Can a “Dead” Corporation Claim the Attorney-Client Privilege?

April 13, 2005

Every court acknowledges that a corporation’s Chapter 7 bankruptcy trustee “owns” the corporation’s attorney-client privilege. Who owns the privilege if the bankrupt company has no assets, liabilities, directors, shareholders or employees?

In Lewis v. United States, No. 02-2958 B/An, 2004 U.S. Dist. LEXIS 26680 (W.D. Tenn. Dec. 6, 2004), the IRS subpoenaed the well-known firm of Baker Donelson, seeking documents it generated in connection with an investigation the firm conducted into financial problems at the firm’s client VisionAmerica. Baker Donelson asserted the privilege, but the court ordered the documents produced. In addition to finding that the firm’s lead lawyer’s activities for VisionAmerica “resembled those of a business advisor and not of a legal counselor” (thus making the privilege unavailable), the court noted that the bankrupt VisionAmerica “has no assets, liabilities, directors, shareholders, or employees.” Id. at *9, 12. Explaining that “courts are split over whether a corporation is entitled to protection from the attorney-client privilege after the corporation’s ‘death,'” [t]he court concluded that “the attorney-client privilege cannot be applied to a defunct corporation.” Id. at *10, 14.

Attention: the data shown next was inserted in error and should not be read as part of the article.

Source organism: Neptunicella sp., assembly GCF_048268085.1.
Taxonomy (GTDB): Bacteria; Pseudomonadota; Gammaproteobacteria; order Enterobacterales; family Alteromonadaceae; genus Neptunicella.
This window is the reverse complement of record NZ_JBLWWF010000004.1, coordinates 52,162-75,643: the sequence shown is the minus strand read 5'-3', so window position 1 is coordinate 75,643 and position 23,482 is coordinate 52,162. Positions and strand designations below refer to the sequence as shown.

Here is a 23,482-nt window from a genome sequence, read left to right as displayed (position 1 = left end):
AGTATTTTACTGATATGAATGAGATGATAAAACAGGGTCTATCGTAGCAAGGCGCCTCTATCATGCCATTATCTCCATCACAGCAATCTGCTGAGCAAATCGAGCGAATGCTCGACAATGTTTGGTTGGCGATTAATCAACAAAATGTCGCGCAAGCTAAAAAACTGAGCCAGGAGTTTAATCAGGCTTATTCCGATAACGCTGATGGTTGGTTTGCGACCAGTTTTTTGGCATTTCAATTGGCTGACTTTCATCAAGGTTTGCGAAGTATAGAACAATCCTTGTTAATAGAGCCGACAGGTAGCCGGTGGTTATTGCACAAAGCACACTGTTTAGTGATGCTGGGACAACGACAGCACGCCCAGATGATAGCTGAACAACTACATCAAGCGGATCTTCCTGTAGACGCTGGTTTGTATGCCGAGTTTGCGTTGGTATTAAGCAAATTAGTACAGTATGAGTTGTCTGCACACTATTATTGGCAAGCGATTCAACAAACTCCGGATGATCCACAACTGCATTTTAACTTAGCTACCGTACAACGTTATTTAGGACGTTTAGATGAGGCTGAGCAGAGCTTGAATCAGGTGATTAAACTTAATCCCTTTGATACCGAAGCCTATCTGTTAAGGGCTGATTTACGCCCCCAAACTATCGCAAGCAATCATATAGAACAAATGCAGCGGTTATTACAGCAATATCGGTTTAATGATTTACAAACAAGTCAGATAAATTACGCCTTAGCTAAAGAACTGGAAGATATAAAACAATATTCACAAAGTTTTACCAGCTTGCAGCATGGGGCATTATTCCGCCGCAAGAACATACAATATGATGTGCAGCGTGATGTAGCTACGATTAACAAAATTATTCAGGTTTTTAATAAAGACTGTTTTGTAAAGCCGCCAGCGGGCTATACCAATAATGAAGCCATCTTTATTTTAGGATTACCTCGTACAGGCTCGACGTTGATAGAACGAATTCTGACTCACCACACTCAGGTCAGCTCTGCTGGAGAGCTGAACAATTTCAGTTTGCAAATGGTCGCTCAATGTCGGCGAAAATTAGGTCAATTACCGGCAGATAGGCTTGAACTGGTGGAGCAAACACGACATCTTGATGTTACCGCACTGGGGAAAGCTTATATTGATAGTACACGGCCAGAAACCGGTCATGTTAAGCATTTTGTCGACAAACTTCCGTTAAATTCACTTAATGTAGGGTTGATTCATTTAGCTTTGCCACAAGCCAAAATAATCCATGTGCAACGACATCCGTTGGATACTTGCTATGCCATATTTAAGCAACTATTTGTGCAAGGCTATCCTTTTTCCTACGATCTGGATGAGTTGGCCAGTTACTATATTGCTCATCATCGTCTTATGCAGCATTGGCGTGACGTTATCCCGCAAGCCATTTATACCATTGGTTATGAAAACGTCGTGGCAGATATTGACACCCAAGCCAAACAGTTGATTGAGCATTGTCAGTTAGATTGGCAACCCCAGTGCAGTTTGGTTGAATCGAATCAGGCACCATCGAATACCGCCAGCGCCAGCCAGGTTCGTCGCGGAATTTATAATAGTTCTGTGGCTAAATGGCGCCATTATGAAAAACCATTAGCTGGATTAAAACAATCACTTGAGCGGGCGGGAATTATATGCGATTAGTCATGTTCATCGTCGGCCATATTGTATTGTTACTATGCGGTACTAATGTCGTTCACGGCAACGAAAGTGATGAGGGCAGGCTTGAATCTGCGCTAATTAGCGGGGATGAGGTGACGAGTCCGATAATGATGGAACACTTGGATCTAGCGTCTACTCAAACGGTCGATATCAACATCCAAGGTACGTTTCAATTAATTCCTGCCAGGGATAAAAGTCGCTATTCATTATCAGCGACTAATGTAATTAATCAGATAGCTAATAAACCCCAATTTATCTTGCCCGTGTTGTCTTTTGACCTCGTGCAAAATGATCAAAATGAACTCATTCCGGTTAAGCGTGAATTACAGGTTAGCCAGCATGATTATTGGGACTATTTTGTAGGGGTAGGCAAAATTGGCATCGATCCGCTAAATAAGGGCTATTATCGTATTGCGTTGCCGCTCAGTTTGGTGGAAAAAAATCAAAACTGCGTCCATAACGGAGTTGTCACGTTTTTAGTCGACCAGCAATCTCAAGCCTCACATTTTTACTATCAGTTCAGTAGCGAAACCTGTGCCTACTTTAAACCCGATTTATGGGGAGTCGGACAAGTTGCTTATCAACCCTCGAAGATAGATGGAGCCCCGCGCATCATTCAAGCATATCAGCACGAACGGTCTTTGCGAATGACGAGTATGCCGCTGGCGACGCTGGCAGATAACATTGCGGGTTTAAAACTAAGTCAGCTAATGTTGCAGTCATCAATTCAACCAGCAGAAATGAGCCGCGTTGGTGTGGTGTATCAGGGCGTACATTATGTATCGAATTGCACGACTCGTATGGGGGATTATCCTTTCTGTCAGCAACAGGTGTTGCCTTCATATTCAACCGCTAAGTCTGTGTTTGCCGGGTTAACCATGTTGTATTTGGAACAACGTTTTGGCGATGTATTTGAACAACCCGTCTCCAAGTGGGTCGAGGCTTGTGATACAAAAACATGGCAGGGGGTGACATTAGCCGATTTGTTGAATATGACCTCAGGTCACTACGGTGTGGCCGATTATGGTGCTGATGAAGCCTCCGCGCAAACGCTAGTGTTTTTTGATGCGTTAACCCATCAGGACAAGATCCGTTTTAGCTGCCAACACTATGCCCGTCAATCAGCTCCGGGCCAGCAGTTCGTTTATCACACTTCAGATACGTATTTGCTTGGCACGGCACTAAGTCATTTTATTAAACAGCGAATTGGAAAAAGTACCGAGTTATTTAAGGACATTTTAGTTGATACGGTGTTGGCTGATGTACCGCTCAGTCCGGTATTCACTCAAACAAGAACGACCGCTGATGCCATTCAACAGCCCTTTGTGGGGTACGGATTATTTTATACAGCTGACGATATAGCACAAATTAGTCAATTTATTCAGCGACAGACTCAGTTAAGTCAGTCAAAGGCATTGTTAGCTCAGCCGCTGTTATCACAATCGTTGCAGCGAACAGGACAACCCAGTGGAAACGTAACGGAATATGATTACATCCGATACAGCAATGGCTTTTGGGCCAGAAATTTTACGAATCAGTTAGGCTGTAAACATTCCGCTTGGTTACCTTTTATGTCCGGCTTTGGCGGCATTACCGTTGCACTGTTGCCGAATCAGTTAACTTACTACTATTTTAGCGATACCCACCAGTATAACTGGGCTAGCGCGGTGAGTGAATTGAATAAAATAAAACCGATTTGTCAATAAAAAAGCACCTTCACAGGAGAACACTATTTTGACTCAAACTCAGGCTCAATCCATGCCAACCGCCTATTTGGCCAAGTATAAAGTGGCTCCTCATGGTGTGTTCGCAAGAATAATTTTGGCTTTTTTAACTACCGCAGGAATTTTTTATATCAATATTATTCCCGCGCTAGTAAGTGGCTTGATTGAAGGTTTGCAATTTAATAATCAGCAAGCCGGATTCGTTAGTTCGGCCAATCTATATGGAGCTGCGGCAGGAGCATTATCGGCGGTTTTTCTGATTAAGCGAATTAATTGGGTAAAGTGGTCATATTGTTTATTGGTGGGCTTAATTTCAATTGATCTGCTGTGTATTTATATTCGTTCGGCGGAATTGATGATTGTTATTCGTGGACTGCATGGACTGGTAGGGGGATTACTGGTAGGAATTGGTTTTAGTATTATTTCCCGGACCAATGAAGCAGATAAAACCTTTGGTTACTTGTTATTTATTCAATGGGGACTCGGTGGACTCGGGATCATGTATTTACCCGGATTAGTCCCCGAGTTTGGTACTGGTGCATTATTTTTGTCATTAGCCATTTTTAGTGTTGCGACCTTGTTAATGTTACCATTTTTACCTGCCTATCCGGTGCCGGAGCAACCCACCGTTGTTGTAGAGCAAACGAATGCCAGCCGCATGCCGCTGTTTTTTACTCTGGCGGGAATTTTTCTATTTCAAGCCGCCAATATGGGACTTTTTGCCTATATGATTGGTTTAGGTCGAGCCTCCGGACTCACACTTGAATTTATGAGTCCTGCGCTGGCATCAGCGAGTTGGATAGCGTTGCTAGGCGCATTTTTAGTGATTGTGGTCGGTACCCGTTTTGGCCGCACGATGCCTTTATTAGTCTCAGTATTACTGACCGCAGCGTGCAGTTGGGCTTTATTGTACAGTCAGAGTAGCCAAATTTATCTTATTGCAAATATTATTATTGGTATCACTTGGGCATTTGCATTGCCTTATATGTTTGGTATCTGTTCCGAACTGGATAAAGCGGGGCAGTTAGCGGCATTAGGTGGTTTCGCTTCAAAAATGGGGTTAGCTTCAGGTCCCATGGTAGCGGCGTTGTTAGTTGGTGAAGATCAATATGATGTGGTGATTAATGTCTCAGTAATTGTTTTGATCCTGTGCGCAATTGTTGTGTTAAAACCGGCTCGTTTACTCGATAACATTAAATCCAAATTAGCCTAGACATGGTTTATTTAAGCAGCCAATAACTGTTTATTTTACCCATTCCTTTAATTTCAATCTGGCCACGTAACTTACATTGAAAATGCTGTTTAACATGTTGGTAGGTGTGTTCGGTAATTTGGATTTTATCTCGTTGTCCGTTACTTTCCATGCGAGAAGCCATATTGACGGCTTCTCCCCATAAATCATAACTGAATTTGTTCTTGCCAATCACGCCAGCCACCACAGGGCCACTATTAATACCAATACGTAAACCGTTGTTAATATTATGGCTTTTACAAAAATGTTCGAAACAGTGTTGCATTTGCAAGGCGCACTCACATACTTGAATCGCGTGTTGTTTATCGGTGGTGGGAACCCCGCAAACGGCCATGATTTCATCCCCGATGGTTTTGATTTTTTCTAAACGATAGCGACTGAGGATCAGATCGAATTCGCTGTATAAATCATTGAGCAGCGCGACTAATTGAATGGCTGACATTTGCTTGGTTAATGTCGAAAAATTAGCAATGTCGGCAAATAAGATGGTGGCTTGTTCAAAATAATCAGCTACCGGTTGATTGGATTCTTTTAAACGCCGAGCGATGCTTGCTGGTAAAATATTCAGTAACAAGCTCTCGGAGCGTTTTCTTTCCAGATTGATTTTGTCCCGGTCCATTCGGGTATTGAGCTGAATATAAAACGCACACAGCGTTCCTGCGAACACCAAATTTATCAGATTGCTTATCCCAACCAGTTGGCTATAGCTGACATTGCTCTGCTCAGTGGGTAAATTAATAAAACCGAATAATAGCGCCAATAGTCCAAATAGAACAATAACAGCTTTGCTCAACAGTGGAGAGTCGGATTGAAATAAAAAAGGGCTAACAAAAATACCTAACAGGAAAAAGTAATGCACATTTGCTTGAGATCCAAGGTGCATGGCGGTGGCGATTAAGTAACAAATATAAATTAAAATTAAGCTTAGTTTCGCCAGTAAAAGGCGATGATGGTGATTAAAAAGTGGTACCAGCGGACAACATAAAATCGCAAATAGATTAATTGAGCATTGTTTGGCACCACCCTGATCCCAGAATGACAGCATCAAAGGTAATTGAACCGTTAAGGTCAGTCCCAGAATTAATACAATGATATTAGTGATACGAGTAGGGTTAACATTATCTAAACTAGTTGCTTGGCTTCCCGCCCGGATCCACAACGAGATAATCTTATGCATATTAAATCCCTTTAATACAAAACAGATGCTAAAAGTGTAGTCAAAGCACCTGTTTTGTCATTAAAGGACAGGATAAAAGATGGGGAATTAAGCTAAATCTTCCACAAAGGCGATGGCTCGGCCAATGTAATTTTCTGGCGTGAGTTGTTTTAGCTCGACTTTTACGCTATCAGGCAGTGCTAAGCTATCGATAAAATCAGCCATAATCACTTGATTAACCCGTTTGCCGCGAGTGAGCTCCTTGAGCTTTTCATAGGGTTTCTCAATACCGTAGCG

As participants in capitalism’s “creative destruction” process, lawyers should remember that their dead clients may lose the privilege.